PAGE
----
5 Reasons to Develop a Compulsion for Closure


It’s easy to move on to something else before finishing.  This personality trait in my own life has been highlighted by the way my kids behave.  I realize they’ve picked up on my habits – and one way it plays out is four or five piles around the house each day.  We play a game, but don’t put it away.  We eat dinner, but leave the table before putting dishes in the sink.  We start organizing a closet, but then leave piles of unwanted stuff somewhere else in the house.

Work life is no different. We begin a project, then think of something else that needs to be done.  We start on a paper or report and stop due to interruptions, never to return.  As we are writing or organizing something triggers our mind and we begin working on project B never to return to project A until we are in crunch time.

One of the suggestions Brian Tracy makes in his book Time Power: A Proven System for Getting More Done in Less Time Than You Ever Thought Possible, is that you should develop a “compulsion for closure”.  Developing this characteristic will help increase productivity immediately.  When you begin something, finish it. Bring it to a close.

Some of the tasks we may think of are the simple, small items on our check list – writing a letter or email, filling out expense reports, reading an article, or any number of things.  Many of these can be done quickly in one sitting.  Other projects are more long term, but still require a compulsion for closure.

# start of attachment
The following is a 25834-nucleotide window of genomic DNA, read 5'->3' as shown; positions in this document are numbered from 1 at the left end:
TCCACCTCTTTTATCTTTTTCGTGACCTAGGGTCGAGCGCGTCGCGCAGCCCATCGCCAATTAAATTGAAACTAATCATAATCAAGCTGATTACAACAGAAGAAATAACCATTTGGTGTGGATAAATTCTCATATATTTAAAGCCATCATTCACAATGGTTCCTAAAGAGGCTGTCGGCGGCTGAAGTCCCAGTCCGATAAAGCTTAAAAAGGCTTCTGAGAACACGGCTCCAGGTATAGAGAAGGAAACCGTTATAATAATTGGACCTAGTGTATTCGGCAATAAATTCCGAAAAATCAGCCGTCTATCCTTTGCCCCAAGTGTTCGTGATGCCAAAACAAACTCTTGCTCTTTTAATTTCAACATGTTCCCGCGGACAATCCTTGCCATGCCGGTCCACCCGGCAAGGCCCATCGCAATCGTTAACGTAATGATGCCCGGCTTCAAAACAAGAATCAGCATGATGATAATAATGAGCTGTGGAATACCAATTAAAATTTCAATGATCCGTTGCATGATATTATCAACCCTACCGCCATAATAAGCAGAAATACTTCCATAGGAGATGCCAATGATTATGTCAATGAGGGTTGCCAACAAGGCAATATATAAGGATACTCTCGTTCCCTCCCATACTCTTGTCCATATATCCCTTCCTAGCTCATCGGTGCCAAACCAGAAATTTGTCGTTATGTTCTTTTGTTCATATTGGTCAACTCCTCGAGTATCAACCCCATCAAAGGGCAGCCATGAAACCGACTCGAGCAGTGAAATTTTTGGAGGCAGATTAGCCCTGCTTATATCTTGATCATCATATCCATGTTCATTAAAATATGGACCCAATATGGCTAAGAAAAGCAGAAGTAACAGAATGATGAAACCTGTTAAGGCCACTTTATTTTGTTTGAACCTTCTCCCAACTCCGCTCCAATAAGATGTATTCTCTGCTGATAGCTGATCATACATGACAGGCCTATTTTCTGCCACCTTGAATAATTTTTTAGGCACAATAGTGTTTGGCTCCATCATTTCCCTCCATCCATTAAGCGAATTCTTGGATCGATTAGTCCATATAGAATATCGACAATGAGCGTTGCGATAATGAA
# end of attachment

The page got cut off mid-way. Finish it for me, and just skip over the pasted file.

In church staff and ministry roles, these lines often get blurred.  Take the order of worship for Sunday’s service for example.  Many voices play a role in planning.  It takes a while to get the information in one place.  It requires conversations, creativity and planning.  Worship planning teams need great systems in order to get it into place, but they also need a rabid commitment to sealing the deal.  Making decisions.  Finalizing and finishing the project.

Developing a “compulsion for closure” will:

1. Cause you to be a high output team player.

2. Help you finish what you start.

3. Create good feelings of accomplishment and will boost confidence.

4. Build your reputation as someone who can get something done.

5. Move the mission of your organization forward.

One of the challenges in church ministry roles is the never ending possibilities for serving, connecting or ministering.  Ministry leaders can’t come across like people are projects; each situation is personal and unique. So, closure may be more of a mental thing at times.  What time will you stop this project or conversation?  How far do you want to get today before heading home? Setting these goals and timelines, will allow for closure even though the ministry isn’t totally finished.

As much as possible – have a compulsion for closure for each task your set your mind to.

For our house, I’m going to start picking up games after we play them.

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